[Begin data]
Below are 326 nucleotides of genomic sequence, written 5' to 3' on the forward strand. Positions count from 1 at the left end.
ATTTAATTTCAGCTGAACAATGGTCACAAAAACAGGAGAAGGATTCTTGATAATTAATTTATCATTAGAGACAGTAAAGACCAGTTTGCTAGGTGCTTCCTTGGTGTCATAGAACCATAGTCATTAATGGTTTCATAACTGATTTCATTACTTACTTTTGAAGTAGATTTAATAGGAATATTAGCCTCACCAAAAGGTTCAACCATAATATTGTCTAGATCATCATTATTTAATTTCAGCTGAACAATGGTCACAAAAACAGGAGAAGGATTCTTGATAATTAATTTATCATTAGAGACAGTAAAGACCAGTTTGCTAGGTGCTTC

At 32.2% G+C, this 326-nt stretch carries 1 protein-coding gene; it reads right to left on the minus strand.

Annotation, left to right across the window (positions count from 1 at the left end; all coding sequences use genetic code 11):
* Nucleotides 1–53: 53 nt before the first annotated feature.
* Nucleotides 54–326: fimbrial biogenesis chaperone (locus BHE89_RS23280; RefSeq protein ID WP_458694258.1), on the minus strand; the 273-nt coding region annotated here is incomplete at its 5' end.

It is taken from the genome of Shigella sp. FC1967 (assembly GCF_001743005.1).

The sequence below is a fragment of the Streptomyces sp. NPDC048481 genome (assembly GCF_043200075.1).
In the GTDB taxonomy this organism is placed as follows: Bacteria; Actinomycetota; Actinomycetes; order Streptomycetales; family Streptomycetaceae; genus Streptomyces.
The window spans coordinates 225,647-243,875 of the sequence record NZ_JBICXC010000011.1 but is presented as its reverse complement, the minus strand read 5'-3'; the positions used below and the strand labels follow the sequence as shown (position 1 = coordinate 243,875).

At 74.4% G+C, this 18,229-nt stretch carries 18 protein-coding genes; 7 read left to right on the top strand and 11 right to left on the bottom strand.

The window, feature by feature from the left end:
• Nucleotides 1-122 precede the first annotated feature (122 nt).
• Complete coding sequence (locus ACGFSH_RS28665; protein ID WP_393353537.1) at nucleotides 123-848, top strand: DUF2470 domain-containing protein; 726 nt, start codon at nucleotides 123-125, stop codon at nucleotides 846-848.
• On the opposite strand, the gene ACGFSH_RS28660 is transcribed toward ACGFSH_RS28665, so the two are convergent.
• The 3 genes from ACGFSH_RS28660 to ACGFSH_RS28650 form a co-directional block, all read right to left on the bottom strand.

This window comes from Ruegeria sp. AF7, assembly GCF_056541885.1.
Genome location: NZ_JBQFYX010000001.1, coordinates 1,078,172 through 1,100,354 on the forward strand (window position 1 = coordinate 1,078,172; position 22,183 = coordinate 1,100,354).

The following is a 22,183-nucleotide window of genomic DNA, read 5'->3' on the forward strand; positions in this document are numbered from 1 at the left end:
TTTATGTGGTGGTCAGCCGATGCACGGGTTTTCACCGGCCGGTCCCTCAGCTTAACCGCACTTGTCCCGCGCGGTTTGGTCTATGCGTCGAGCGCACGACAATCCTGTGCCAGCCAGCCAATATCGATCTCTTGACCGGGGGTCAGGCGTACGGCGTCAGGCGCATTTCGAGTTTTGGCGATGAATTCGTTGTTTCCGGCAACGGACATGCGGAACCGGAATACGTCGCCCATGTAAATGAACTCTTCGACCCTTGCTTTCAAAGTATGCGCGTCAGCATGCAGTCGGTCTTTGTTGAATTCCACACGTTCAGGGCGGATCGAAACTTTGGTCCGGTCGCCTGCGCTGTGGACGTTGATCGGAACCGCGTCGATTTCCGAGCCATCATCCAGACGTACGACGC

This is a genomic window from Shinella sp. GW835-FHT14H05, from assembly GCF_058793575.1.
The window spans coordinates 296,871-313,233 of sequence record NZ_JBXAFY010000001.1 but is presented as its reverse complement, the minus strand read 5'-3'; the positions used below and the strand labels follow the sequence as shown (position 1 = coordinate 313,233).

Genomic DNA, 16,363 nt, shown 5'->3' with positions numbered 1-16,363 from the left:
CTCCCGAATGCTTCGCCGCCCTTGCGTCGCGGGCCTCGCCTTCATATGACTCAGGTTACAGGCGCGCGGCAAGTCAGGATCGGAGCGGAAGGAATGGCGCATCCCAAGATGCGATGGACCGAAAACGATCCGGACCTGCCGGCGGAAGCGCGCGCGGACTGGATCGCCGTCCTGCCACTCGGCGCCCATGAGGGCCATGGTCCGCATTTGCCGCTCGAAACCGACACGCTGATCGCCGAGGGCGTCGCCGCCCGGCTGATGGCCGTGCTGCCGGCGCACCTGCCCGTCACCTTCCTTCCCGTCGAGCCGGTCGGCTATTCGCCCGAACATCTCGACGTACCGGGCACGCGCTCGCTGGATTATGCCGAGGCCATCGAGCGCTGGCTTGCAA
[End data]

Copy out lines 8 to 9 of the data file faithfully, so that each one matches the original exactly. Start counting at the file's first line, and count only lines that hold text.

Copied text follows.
The sequence below is a fragment of the Streptomyces sp. NPDC048481 genome (assembly GCF_043200075.1).
In the GTDB taxonomy this organism is placed as follows: Bacteria; Actinomycetota; Actinomycetes; order Streptomycetales; family Streptomycetaceae; genus Streptomyces.